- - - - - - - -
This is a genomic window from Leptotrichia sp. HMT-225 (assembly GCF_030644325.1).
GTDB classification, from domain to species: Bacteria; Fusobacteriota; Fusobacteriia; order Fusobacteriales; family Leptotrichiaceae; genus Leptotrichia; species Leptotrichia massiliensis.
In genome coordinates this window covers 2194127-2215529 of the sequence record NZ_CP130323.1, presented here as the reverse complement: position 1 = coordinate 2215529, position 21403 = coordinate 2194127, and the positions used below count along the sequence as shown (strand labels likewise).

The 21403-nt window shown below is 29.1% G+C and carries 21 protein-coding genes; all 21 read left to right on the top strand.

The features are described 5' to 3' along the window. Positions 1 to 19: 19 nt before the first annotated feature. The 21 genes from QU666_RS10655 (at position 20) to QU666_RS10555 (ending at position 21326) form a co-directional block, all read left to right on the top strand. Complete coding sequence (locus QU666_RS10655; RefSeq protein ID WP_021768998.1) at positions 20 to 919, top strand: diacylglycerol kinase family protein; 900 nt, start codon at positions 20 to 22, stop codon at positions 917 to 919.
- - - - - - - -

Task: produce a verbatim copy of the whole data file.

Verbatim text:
This is a genomic window from Leptotrichia sp. HMT-225 (assembly GCF_030644325.1).
GTDB classification, from domain to species: Bacteria; Fusobacteriota; Fusobacteriia; order Fusobacteriales; family Leptotrichiaceae; genus Leptotrichia; species Leptotrichia massiliensis.
In genome coordinates this window covers 2194127-2215529 of the sequence record NZ_CP130323.1, presented here as the reverse complement: position 1 = coordinate 2215529, position 21403 = coordinate 2194127, and the positions used below count along the sequence as shown (strand labels likewise).

The 21403-nt window shown below is 29.1% G+C and carries 21 protein-coding genes; all 21 read left to right on the top strand.

The features are described 5' to 3' along the window. Positions 1 to 19: 19 nt before the first annotated feature. The 21 genes from QU666_RS10655 (at position 20) to QU666_RS10555 (ending at position 21326) form a co-directional block, all read left to right on the top strand. Complete coding sequence (locus QU666_RS10655; RefSeq protein ID WP_021768998.1) at positions 20 to 919, top strand: diacylglycerol kinase family protein; 900 nt, start codon at positions 20 to 22, stop codon at positions 917 to 919.